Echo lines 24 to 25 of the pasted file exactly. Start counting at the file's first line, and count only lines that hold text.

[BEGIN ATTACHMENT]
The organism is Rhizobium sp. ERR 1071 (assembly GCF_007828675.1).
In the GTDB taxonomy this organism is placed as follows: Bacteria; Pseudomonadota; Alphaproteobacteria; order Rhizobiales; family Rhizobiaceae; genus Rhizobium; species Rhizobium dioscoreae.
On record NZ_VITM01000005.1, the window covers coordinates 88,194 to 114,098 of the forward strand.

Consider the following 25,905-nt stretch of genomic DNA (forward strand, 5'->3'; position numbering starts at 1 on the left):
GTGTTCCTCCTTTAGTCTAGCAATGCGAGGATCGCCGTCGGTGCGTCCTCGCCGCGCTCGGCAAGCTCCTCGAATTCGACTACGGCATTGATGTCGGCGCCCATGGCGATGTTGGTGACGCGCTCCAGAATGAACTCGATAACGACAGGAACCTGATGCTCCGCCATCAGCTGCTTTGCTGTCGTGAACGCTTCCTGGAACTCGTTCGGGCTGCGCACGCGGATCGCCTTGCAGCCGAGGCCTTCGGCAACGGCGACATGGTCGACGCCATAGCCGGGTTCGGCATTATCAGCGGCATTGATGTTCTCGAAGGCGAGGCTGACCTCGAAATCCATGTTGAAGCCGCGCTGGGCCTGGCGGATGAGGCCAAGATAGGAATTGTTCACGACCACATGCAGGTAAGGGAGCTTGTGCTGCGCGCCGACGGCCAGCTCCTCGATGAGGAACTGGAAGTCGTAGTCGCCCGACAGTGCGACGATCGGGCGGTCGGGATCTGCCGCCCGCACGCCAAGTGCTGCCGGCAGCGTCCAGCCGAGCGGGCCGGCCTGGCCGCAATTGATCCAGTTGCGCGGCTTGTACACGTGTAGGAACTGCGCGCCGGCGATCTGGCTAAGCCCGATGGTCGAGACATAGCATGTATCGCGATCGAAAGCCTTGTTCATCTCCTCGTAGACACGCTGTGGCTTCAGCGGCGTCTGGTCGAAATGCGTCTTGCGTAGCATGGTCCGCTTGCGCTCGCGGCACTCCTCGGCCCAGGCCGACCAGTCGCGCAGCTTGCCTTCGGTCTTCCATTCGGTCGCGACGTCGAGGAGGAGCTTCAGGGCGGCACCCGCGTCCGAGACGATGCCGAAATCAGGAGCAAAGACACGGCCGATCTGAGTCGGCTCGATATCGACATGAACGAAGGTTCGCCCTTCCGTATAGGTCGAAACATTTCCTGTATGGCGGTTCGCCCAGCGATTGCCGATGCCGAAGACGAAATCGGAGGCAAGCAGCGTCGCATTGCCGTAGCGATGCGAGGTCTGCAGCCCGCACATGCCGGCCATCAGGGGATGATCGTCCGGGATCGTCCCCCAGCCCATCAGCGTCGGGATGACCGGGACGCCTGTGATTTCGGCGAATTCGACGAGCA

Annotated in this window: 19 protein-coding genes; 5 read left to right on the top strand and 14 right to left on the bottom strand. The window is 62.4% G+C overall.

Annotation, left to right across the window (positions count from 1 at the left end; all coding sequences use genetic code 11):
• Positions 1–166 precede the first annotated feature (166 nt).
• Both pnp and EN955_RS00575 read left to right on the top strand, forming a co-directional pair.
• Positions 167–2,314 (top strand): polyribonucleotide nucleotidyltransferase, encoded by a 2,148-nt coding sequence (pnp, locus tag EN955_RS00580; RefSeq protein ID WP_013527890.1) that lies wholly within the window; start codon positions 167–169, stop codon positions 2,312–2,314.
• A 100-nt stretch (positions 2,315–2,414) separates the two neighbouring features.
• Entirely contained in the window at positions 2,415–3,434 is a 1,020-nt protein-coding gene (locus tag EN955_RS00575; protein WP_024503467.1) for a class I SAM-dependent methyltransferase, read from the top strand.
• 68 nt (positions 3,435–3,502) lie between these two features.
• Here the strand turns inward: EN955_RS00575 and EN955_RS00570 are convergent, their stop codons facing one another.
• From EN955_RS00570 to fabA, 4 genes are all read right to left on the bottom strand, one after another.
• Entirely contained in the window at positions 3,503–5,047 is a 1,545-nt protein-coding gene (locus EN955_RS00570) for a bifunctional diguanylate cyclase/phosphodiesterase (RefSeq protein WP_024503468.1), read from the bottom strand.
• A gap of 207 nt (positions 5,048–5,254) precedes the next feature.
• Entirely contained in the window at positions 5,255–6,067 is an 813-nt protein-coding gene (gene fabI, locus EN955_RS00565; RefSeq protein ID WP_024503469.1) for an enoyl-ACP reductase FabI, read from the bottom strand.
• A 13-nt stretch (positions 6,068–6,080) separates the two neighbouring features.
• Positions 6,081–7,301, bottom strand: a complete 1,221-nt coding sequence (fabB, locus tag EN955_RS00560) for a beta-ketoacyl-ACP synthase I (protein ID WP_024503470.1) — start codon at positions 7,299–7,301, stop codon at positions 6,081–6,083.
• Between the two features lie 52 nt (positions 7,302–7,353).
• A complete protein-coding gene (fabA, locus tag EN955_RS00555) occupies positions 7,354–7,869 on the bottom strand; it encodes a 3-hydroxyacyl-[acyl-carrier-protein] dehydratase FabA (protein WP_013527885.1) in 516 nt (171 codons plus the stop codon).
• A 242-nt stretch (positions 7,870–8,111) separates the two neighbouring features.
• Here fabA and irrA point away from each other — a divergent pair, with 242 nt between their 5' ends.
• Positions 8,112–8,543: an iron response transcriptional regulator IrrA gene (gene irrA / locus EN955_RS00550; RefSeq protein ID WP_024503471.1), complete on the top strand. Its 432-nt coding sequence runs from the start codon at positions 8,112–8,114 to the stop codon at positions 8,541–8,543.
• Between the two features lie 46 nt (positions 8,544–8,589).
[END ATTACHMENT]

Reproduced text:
• Here fabA and irrA point away from each other — a divergent pair, with 242 nt between their 5' ends.
• Positions 8,112–8,543: an iron response transcriptional regulator IrrA gene (gene irrA / locus EN955_RS00550; RefSeq protein ID WP_024503471.1), complete on the top strand. Its 432-nt coding sequence runs from the start codon at positions 8,112–8,114 to the stop codon at positions 8,541–8,543.